Cell invasion assays were performed using Transwell membrane filter inserts with 8-mm pore size (Corning Costar, Cambridge, MA). Cells were trypsinized, washed and resuspended in RPMI-1640+10% FBS. Samples of 50,000 cells were placed in the upper chamber of each Transwell device (Nucleopore) with 8-μm Matrigel-coated polycarbonate membrane filter insert in 24-well plates, and the same medium was placed in the lower chamber. After 24 hours of incubation, non-invading cells were removed by wiping the upper surface of the filter with a cotton swap; the remaining cells were fixed in 100% methanol for 20 min and stained with GIEMSA (Sigma). The degree of invasion was quantified by counting the cells on the underside of filters under a microscope. Experiments were repeated at least three times in duplicates for each cell line.

Wound healing assay

Cells were seeded at 1×106 cells per well in 6-well plates and cultured for approximately 24 h to be nearly confluent. A scratch “wound”, i.e. a cell-free line of 20-cell diameters in width, was made using a p200 pipette tip and the medium was changed to remove detached cells. Phase contrast micrographs were taken immediately and 24 h after making the wound. Numbers of cells which have migrated were counted comparing the micrographs. For each sample, cells from three representative fields were counted.

In vivo experimental lung metastasis

For experimental lung metastasis assay, 1×106 cells resuspended in 100 μl PBS buffer were injected into the tail vein of 7- to 10-week-old male non-obese diabetic severe combined immunodeficient (NODSCID) mice. Mice were sacrificed 8 weeks after injection. Lungs were removed and fixed in 10% formalin. Paraffin-embedded lung tissues were sectioned and stained with haematoxylin and eosin for histological examination. The extent of lung metastasis was scored by counting total tumour nodules in serial 5-μm sections

Statistical analysis

Data are shown as the mean ± S.D. where possible and statistical analysis was obtained using SPSS version 11.0, computer software (SPSS Inc., Chicago, IL, USA). A P-value of <0.05 was taken to indicate statistical significance. Statistical significance of difference between groups was tested using Student’s t-test or if there were more than two groups, using one way analysis of variance (ANOVA) followed by posthoc analysis.

Results

No effect of ERK5 knockdown on cell proliferation

Both qRT-PCR and Western blot analyses revealed higher ERK5 expression levels in U2OS cell. The degree of inhibition of ERK5 mRNA expression induced by siRNA against ERK5 is shown in Figure 1A. SiRNA 1 and siRNA 2 targeting ERK5 inhibited ERK5 mRNA levels in siRNA stably transfected U2OS cell to <10% of control cells, respectively (Figure 1A). Similar results were observed in ERK5 protein levels after siRNA 1 and siRNA 2 stable transfection by western blot assay (Figure 1B).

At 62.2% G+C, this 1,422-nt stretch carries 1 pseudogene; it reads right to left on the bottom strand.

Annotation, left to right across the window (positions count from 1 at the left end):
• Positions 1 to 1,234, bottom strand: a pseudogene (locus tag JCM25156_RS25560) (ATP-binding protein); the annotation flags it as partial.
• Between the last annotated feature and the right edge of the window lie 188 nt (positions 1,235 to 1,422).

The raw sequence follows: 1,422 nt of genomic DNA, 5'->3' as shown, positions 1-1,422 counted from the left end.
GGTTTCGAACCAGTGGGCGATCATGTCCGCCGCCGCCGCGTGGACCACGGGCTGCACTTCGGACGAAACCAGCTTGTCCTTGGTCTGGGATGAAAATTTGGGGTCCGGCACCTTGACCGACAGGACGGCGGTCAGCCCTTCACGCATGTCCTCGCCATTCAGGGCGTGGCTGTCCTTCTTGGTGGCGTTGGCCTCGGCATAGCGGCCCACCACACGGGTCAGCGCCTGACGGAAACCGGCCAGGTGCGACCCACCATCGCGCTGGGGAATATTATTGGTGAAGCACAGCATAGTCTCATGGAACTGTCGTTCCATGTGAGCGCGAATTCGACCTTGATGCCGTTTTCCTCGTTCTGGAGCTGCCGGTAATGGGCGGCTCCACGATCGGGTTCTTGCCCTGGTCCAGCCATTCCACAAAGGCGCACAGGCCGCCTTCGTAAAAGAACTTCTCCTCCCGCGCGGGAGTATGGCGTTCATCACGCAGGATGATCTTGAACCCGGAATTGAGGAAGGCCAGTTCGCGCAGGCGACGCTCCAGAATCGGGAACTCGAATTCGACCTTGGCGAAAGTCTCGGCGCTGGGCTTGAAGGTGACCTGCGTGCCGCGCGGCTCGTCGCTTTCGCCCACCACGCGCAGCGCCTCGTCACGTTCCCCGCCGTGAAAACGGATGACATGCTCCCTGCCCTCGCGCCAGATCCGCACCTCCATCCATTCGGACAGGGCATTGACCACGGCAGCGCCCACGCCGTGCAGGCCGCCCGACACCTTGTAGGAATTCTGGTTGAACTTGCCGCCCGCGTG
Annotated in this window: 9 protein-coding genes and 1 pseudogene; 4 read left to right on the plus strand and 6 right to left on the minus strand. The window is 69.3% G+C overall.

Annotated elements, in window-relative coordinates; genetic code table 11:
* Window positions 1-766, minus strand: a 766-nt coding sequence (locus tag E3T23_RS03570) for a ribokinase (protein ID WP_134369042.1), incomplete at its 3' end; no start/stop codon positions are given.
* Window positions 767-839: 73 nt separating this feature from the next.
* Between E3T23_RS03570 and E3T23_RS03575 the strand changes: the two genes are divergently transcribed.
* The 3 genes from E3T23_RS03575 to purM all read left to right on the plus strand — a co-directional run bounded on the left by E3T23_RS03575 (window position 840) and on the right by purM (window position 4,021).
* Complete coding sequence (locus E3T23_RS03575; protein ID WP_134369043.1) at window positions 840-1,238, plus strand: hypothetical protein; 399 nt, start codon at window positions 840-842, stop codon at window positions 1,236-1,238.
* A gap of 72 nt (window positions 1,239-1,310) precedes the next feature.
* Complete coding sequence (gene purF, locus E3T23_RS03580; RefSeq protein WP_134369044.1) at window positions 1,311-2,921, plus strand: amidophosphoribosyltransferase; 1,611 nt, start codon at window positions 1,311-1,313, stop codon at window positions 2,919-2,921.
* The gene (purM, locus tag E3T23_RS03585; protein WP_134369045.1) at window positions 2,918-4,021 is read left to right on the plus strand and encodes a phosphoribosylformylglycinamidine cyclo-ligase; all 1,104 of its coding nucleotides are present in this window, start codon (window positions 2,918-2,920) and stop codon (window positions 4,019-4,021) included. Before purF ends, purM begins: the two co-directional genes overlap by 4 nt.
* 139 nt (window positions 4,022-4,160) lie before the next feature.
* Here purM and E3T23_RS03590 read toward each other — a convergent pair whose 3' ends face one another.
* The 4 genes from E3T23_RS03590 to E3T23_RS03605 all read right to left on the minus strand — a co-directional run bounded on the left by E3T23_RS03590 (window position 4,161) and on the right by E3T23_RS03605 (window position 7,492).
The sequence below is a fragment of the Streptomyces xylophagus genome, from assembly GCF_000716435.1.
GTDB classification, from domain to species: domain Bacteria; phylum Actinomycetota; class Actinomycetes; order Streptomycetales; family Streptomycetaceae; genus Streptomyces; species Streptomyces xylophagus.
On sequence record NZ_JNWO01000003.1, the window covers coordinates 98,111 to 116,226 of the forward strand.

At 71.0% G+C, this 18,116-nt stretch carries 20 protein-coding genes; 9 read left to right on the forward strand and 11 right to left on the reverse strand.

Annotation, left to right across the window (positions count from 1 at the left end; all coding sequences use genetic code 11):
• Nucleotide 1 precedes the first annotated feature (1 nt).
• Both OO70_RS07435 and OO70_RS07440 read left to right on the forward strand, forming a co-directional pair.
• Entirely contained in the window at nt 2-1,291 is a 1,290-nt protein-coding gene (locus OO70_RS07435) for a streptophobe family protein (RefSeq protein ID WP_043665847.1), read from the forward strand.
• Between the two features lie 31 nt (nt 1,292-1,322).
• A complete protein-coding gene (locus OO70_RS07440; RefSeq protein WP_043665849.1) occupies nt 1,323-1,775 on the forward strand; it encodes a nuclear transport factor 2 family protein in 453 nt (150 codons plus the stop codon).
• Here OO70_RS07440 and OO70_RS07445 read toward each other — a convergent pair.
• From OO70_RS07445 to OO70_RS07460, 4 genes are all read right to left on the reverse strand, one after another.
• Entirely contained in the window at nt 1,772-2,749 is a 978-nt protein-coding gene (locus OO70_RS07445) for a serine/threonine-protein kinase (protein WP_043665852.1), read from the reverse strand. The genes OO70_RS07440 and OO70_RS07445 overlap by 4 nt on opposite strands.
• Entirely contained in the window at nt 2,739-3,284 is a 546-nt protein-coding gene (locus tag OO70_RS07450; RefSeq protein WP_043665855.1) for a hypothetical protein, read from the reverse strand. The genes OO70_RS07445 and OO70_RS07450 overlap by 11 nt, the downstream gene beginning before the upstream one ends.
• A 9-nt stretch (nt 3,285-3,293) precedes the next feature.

clinical-pathology-protein-Western

Figure 1: Effect of ERK5 knockdown using a siRNA-expressing vector on ERK5 and proliferation in U2OS cells. A: Real-time PCR showed decreased ERK5 mRNA expression in U2OS cells stably expressing a control or ERK5-specific siRNA 1 and 2. B: Western blot showed decreased ERK5 protein expression in U2OS cells stably expressing a control or ERK5-specific siRNA 1 and 2. C: Proliferation in U2OS cells stably expressing a control or ERK5- specific siRNA 1 and 2 by MTT assay (*P<0.05).

Inhibition of ERK5 expression in U2OS cells did not suppress cell proliferation compared to the control after 4 days after stable transfection (Figure 2C). The information indicated that ERK5 knockdown did not affect the growth curves of U2OS cells.

clinical-pathology-migration-invasion

Figure 2: ERK5 knockdown reduces cell migration and invasion. A: U2OS cells migration analysis by the wound healing assay. A scratch “wound” was made in a cell monolayer and numbers of cells having migrated were counted comparing phase contrast micrographs taken immediately and 24 h after making the wound. Shown are averages from three experiments. *P<0.01, Student's ttest. B: Matrigel invasion assay. The assay was done in modified Boyden chambers consisting of Transwell with Matrigel-coated 8- μm filter insert in 24-well plates for 24 h. Average numbers from three experiments are shown. **P<0.001, Student's t-test.

ERK5 knockdown on migration, invasion, and metastasis of U2OS cells

ERK5 knockdown in U2OS did not affect the growth curves of cells .We next examined the effect of ERK5 knockdown on the invasive behaviour of cells. When compared to control cells, ERK5 siRNA cells showed less migration in the wound-healing assay (Figure 2A) and exhibited decreased invasion in the Matrigel assay (Figure 1B). To check if the reduced in vitro migration and invasiveness in ERK5 siRNA clones could affect the in vivo metastatic potential of cells, we performed an experimental metastasis assay. Severe combined immunodeficiency (SCID) mice were injected with ERK5 siRNA 1 and ERK5 siRNA2, vector transfected U2OS cells respectively via the tail veins, and examined 7 weeks after injection for metastatic nodules formed in lungs. While most mice injected with the parental or vector transfected U2OS cells formed pulmonary tumour nodules, none of the mice injected with ERK5 siRNA cells developed metastatic lesions in lungs (Table 2), demonstrating that ERK5 knockdown reduced the metastatic potential of U2OS cells.

  U2OS Control siRNA ERK5 siRNA1 ERK5 siRNA2
No. of mice with PN/ No. of mice injected 8/10 7/9 (one mouse died) 0/10* 0/9* (one mouse died)
 Average No. of PN per mouse±s.d 7.1±3.2 7.8±3.4 0** 0**

Table 2: ERK5 knockdown decreases the metastatic potential of U2OS cells. PN: pulmonary nodules. Asterisks indicate statistically significant difference between the Control siRNA and ERK5 siRNA1/2 groups (*P<0.05, one-way ANOVA; **P<0.01, Student's t-test).

ERK5 knockdown suppresses the Slug-dependant MMP-9 expression in the U2OS cells

qRT-PCR analysis revealed that ERK5 knockdown inhibits Slug (Figure 3A) and MMP-9 mRNA (Figure 3B) levels, but ERK5 knockdown did not induce E-cadherin upregulation (Figure 3C). Similar results was found by western blot assay (Figure 3D).

clinical-pathology-cadherin-cells